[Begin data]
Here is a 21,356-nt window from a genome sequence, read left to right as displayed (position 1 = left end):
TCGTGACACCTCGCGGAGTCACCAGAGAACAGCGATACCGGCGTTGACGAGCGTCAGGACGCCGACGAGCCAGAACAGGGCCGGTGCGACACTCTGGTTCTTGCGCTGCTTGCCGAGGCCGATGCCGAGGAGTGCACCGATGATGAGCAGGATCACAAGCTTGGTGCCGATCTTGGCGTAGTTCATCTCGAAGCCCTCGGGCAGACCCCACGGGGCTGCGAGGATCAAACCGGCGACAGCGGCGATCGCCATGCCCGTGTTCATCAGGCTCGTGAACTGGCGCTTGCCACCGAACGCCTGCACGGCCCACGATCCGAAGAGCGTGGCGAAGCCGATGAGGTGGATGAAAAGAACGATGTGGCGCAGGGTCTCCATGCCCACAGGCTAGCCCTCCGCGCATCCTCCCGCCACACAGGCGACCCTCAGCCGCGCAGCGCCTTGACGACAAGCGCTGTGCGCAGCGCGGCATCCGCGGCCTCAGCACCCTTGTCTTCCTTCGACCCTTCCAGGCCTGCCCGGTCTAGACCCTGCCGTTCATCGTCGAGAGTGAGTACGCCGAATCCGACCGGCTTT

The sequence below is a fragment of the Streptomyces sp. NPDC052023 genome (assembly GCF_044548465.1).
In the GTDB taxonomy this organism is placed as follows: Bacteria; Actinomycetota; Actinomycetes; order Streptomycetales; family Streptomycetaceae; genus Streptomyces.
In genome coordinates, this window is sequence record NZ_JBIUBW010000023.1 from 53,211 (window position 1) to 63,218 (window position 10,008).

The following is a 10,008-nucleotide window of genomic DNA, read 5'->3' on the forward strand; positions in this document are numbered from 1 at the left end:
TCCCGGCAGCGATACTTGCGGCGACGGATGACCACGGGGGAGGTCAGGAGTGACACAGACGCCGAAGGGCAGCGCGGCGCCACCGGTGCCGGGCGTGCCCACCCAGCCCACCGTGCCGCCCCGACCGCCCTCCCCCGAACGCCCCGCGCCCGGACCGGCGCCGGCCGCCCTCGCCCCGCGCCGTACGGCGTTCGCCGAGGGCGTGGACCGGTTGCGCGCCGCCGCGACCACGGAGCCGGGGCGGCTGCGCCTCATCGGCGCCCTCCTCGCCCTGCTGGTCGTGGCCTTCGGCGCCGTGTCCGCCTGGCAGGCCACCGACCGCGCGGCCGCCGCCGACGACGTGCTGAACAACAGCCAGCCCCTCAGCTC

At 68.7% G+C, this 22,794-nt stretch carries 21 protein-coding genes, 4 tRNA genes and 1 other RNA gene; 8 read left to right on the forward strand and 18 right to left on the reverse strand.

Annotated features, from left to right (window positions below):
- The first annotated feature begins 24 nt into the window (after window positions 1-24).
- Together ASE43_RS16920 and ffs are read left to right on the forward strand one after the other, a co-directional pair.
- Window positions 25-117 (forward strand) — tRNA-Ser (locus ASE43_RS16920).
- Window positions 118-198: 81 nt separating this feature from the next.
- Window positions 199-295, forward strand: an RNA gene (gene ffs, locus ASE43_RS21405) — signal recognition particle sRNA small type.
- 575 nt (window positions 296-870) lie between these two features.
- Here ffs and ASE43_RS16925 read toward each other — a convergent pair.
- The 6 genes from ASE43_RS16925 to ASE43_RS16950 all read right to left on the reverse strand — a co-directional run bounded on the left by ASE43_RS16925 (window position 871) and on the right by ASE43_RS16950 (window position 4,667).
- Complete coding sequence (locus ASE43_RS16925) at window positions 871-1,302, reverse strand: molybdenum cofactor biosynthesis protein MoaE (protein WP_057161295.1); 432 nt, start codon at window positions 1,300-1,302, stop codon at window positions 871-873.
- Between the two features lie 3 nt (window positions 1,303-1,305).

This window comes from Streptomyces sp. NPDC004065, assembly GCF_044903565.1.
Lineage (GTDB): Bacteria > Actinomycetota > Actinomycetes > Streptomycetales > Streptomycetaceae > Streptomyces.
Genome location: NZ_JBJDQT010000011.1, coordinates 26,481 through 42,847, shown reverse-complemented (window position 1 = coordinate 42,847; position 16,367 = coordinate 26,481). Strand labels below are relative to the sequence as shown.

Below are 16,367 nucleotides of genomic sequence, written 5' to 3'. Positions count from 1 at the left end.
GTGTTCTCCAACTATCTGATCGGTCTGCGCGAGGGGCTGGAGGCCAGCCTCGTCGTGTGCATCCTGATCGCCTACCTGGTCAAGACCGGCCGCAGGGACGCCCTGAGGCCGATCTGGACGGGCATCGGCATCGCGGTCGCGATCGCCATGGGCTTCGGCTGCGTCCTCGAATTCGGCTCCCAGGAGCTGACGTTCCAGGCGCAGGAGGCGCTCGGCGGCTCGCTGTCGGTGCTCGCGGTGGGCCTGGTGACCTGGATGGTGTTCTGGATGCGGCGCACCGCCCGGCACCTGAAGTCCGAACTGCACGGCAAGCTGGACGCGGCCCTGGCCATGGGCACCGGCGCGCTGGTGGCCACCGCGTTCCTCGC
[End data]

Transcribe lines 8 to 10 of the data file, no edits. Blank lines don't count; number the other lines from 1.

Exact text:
At 68.7% G+C, this 22,794-nt stretch carries 21 protein-coding genes, 4 tRNA genes and 1 other RNA gene; 8 read left to right on the forward strand and 18 right to left on the reverse strand.

Annotated features, from left to right (window positions below):
- The first annotated feature begins 24 nt into the window (after window positions 1-24).